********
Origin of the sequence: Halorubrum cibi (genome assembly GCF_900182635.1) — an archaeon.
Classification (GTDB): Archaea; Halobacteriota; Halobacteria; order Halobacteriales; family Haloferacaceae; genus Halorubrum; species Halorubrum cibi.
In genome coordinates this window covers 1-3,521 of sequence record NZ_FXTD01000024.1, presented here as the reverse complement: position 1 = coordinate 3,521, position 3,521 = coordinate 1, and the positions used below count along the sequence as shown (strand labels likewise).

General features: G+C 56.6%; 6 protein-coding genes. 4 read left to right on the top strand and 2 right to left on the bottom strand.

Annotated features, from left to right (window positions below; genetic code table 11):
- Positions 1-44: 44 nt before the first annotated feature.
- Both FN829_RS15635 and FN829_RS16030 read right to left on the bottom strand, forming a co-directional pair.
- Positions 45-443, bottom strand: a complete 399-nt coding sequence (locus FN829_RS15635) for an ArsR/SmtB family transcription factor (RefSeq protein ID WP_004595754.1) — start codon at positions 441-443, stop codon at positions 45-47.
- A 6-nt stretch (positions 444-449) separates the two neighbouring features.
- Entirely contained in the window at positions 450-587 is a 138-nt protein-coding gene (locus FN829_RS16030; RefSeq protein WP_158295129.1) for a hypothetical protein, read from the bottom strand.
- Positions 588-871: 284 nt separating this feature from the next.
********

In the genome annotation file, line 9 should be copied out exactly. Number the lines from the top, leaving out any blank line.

- A 6-nt stretch (positions 444-449) separates the two neighbouring features.